"So far, the increase has been less than $10,000 for a dealership," Turvey says. "Overall inventory at those locations has gone up less than 3 percent, so the impact has been relatively minor. The only parts we're asking the dealers to have are fast-moving parts that turn five or six times a year."
For distributors, that means dealerships may shift more orders to GM. According to some early reports, some distributors claimed that the reduction could cause them to roll back their discounts for dealerships.
Turvey says that GM also has improved its parts supply chain so that dealers can get the parts they need for same-day repairs as quickly as possible.
"We've done a lot of things in the supply chain to match this as well," Turvey says. "The dealers agree to stock this small group of fast-moving parts, and in turn we agree to do other things like performing a second sweep through the warehouses, and having cut-off times for all orders depending on the dealer location. If you place an order after that cut-off time, and it's a critical order, we make a second sweep, merge it with the dedicated route and it will show up overnight. If the parts distribution center does not have that part, we will overnight it at our expense."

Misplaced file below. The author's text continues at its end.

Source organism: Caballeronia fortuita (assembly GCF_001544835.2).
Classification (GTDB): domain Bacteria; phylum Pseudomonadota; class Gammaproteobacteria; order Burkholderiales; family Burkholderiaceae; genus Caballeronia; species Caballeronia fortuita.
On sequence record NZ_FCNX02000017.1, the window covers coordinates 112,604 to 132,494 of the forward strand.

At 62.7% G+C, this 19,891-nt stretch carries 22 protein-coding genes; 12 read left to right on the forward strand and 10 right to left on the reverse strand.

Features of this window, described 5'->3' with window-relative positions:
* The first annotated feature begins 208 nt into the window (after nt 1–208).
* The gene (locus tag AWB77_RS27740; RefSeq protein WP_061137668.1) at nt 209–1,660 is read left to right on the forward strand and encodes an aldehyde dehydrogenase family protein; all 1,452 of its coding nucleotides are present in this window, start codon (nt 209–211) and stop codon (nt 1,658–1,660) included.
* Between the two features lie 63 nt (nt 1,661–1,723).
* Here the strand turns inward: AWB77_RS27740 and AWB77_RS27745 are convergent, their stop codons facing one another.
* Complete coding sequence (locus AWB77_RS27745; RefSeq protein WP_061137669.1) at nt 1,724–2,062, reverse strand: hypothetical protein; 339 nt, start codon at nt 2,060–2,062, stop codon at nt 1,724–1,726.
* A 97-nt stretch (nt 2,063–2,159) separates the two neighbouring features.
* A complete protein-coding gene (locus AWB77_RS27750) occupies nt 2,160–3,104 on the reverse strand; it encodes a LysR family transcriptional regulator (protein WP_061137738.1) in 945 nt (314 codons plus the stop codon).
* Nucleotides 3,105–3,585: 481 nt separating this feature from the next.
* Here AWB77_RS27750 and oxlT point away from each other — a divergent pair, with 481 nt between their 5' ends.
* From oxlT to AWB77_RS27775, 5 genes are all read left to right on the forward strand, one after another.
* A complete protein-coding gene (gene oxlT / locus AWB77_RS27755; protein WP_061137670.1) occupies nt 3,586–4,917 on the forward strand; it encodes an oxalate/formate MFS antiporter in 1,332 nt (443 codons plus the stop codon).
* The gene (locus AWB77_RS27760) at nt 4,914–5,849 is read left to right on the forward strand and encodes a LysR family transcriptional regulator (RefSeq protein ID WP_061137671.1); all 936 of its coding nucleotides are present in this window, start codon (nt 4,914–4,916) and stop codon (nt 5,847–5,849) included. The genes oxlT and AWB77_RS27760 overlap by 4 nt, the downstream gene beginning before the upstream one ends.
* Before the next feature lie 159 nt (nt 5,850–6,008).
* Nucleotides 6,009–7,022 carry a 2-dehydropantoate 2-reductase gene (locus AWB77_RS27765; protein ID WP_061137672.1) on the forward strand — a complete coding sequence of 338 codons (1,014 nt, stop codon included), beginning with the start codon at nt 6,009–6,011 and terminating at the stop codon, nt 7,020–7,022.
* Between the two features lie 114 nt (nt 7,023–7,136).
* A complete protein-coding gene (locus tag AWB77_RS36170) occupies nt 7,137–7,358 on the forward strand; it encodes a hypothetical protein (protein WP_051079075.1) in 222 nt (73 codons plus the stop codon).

GM also has put additional SKUs in the facing distribution centers in order to better meet demand for the SLP parts. "We took what used to be fragmented orders to dealers from ship-direct suppliers, and brought those in house to give the dealers reliable and predictable response times," Turvey says.
Although RIM will be used to manage same-day parts inventories, that program has not been without its problems. Over the years, parts managers have complained of quirks in RIM's stocking recommendations that can produce what they feel are illogical or inconsistent inventory levels, given the sales data feeding the program.